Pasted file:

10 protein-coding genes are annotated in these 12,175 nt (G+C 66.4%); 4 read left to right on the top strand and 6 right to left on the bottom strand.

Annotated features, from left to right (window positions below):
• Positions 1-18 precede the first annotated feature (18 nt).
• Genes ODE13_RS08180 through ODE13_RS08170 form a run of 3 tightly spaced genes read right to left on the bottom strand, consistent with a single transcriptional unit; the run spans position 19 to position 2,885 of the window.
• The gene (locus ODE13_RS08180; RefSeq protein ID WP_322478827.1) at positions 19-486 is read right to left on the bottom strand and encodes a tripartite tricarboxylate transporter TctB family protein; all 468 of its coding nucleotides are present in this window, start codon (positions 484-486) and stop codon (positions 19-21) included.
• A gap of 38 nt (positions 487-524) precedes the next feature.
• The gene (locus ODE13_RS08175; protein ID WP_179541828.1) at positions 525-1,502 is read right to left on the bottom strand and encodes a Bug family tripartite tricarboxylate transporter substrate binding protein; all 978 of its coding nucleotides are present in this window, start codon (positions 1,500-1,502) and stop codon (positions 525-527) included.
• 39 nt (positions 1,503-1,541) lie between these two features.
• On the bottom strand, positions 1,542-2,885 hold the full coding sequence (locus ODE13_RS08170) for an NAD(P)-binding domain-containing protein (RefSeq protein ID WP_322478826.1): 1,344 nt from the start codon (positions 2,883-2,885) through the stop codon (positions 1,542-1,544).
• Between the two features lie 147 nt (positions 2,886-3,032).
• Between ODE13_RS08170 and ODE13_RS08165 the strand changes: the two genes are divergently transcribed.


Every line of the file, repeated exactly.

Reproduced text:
10 protein-coding genes are annotated in these 12,175 nt (G+C 66.4%); 4 read left to right on the top strand and 6 right to left on the bottom strand.

Annotated features, from left to right (window positions below):
• Positions 1-18 precede the first annotated feature (18 nt).
• Genes ODE13_RS08180 through ODE13_RS08170 form a run of 3 tightly spaced genes read right to left on the bottom strand, consistent with a single transcriptional unit; the run spans position 19 to position 2,885 of the window.
• The gene (locus ODE13_RS08180; RefSeq protein ID WP_322478827.1) at positions 19-486 is read right to left on the bottom strand and encodes a tripartite tricarboxylate transporter TctB family protein; all 468 of its coding nucleotides are present in this window, start codon (positions 484-486) and stop codon (positions 19-21) included.
• A gap of 38 nt (positions 487-524) precedes the next feature.
• The gene (locus ODE13_RS08175; protein ID WP_179541828.1) at positions 525-1,502 is read right to left on the bottom strand and encodes a Bug family tripartite tricarboxylate transporter substrate binding protein; all 978 of its coding nucleotides are present in this window, start codon (positions 1,500-1,502) and stop codon (positions 525-527) included.
• 39 nt (positions 1,503-1,541) lie between these two features.
• On the bottom strand, positions 1,542-2,885 hold the full coding sequence (locus ODE13_RS08170) for an NAD(P)-binding domain-containing protein (RefSeq protein ID WP_322478826.1): 1,344 nt from the start codon (positions 2,883-2,885) through the stop codon (positions 1,542-1,544).
• Between the two features lie 147 nt (positions 2,886-3,032).
• Between ODE13_RS08170 and ODE13_RS08165 the strand changes: the two genes are divergently transcribed.